Poisoned by Polonium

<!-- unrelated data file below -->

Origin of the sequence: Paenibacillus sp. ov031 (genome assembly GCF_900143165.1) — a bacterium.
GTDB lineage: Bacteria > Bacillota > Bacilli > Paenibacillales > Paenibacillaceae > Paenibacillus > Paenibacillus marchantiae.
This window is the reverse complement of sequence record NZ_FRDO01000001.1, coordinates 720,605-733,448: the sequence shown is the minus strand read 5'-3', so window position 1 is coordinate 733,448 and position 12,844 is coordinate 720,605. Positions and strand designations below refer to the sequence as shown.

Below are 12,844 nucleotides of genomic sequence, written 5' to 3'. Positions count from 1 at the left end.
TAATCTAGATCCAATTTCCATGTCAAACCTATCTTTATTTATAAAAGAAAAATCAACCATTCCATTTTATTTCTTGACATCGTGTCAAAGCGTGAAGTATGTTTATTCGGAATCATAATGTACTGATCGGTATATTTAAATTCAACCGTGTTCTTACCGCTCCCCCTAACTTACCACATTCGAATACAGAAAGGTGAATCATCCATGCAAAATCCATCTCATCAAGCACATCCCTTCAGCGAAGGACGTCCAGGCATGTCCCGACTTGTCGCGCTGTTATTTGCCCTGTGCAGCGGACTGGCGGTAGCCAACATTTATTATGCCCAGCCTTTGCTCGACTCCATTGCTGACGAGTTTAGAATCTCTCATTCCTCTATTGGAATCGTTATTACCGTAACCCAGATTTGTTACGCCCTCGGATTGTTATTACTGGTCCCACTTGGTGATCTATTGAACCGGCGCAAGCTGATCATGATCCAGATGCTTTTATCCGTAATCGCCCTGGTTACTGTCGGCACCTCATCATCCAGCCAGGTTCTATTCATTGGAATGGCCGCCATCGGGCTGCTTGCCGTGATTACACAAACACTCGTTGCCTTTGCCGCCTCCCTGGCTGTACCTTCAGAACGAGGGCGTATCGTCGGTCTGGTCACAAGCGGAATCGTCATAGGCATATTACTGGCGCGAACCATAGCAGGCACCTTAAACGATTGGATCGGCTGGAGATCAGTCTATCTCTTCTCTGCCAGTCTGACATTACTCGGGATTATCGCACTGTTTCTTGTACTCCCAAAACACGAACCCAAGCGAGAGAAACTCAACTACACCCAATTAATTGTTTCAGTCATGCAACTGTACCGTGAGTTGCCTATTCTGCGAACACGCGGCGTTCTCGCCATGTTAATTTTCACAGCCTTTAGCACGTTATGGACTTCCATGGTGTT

“Poisoned by Polonium: The Litvinenko File” is a thought-provoking documentary that looks at the role the Russian government may have played in the poisoning death of former spy Alexander Litvinenko. Brilliant exposé of the brutal Kremlin regime of Vladimir Putin. Exiled dissident Alexander Litvinenko (since murdered) comes across in interviews as an honest and articulate critic of Putin’s Kremlin and its FSB (Federal Security Service) murder gang. Formerly an FSB counter-intelligence officer Litvinenko makes his case as somebody who refused to be corrupted by the mafia culture within the FSB, risking prison and assassination by staging a notorious press conference in Moscow in 1998. During this event he accused his FSB superiors of betraying their duty to serve and protect the Russian people by instead engaging in policies of assassination and intimidation in the goal of self-enrichment. After his trial acquittal in 1999, Litvinenko was granted political asylum in Britain, where he continued to be a thorn in Putin’s side until his assassination by poisoning in 2006. Film-maker Andrei Nekrasov got to interview Litvinenko and the journalist Politkovskaya shortly before both were murdered. Nekrasov uses these exclusive interviews, hidden cameras, rare stock footage, and banned tapes from now forbidden Russian programs to paint a tragic picture of an entire nation, one that is both victim and an enabler of one of the most corrupt and cynical regimes currently in power. After seeing this film, you’ll have little doubt in your mind about who did it and why. This powerful and terrifying documentary offers a clear indictment of Putin’s criminal regime. This may not be laid out like a typical 60 minutes report, but the facts are all there. Director Andrei Nekrasov probably put his life in risk by doing this documentary. Heroic individual. His personal reflections of life in the Soviet Union and modern-day Russia and poignant and help to explain much about this sad tormented country. For those interested in the Litvinenko case and Putin’s Russia in general, this is a must see. Compelling story. This movie is well worth watching. Amazing this got so little expose in the western media. (Bunt. Delo Litvinenko) Documentary 2007 NR 1hr 44m.

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